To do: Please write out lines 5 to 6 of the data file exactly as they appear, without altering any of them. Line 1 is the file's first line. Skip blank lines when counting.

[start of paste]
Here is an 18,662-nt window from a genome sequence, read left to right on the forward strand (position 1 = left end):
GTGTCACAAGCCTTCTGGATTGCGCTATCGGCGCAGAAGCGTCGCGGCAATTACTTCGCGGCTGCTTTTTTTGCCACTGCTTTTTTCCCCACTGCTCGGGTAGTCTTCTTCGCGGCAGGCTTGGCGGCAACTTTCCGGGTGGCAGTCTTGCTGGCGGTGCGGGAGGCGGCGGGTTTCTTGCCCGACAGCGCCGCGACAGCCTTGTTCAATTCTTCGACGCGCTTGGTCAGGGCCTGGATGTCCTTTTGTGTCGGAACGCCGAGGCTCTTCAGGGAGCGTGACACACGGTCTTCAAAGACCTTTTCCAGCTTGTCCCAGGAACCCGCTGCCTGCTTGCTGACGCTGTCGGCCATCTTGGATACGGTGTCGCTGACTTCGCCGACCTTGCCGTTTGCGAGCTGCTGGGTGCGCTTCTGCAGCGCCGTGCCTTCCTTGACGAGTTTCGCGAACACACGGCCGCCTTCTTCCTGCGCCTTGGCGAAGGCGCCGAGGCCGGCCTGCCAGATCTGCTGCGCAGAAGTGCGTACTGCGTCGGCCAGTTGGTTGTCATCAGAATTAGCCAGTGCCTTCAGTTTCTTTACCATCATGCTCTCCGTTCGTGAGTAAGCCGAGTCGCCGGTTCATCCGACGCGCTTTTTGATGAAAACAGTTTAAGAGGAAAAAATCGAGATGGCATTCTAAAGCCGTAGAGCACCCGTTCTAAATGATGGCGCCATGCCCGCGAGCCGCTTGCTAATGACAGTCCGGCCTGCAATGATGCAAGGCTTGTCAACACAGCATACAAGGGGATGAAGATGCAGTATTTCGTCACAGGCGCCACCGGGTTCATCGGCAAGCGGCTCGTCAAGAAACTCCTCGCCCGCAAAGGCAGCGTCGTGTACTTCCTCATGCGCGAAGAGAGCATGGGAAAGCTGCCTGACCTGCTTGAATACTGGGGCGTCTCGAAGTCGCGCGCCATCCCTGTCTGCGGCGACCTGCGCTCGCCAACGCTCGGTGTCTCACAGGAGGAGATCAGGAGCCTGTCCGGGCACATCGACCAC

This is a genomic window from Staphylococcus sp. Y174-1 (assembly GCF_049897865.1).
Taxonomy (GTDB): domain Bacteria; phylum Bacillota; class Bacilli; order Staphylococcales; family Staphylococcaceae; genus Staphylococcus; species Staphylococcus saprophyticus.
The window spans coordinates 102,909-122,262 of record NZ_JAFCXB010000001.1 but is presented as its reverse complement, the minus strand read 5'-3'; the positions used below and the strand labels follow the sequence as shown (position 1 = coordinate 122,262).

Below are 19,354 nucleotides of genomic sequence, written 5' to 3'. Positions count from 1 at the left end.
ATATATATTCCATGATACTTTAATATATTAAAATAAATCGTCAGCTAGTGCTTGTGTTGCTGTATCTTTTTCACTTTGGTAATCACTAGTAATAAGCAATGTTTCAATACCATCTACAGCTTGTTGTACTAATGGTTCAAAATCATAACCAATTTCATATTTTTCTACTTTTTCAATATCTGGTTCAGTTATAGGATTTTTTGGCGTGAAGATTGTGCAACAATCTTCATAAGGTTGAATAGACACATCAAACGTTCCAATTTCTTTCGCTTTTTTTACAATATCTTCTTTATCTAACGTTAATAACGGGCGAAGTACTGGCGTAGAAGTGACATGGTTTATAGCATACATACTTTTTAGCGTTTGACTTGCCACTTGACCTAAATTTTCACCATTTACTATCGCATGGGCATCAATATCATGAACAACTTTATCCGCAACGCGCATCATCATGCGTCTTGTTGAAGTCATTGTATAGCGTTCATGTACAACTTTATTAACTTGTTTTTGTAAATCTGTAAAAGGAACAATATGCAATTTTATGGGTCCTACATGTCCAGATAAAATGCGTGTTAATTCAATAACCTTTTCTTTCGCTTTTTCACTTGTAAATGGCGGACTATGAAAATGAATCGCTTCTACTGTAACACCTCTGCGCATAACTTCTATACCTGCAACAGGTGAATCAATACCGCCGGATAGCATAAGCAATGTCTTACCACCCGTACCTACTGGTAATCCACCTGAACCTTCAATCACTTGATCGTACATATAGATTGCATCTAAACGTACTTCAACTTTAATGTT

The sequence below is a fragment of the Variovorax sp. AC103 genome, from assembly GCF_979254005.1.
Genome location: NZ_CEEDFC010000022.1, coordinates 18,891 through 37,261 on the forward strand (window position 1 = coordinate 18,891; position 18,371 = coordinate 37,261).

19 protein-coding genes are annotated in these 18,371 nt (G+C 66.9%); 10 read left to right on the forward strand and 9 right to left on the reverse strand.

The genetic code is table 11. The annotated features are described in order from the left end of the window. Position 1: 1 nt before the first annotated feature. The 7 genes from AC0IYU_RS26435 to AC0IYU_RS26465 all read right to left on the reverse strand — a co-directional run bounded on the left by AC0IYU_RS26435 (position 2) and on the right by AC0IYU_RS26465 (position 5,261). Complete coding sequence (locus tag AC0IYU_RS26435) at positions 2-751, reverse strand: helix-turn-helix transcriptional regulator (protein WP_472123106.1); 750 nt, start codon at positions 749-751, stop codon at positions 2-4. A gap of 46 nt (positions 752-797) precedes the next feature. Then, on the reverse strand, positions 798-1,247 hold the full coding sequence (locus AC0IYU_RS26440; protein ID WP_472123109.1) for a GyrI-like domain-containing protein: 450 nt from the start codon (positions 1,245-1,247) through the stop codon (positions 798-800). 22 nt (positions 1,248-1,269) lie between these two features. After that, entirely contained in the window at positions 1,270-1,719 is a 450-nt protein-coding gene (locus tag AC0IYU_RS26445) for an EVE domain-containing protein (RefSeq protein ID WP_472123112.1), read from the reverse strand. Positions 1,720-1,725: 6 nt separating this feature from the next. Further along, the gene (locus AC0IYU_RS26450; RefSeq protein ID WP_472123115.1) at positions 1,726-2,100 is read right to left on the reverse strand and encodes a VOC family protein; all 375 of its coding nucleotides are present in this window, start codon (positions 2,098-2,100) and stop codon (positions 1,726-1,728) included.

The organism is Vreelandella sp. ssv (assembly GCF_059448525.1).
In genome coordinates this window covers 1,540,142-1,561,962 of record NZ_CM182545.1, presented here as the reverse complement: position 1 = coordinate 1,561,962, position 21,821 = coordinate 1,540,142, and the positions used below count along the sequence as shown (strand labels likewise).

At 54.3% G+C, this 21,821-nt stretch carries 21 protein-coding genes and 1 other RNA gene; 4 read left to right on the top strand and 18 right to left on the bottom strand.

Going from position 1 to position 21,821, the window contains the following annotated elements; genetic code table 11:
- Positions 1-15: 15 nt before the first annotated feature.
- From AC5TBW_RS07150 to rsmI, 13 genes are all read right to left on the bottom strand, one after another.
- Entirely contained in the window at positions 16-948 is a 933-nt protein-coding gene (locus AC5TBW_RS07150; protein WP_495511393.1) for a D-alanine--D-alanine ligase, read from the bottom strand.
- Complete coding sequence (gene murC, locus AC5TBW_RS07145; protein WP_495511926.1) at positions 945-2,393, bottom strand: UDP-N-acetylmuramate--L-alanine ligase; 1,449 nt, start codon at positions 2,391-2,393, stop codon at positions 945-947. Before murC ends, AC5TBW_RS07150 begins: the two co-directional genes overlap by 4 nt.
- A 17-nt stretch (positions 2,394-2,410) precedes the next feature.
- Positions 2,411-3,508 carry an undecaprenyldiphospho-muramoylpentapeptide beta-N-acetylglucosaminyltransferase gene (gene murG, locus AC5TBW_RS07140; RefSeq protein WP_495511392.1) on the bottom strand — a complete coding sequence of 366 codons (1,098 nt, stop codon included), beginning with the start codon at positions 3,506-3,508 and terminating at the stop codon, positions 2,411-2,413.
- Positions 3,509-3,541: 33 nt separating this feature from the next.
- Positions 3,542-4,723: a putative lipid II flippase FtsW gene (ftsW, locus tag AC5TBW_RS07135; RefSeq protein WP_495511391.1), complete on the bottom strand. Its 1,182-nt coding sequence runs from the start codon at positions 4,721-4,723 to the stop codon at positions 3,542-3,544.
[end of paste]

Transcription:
The window spans coordinates 102,909-122,262 of record NZ_JAFCXB010000001.1 but is presented as its reverse complement, the minus strand read 5'-3'; the positions used below and the strand labels follow the sequence as shown (position 1 = coordinate 122,262).

Below are 19,354 nucleotides of genomic sequence, written 5' to 3'. Positions count from 1 at the left end.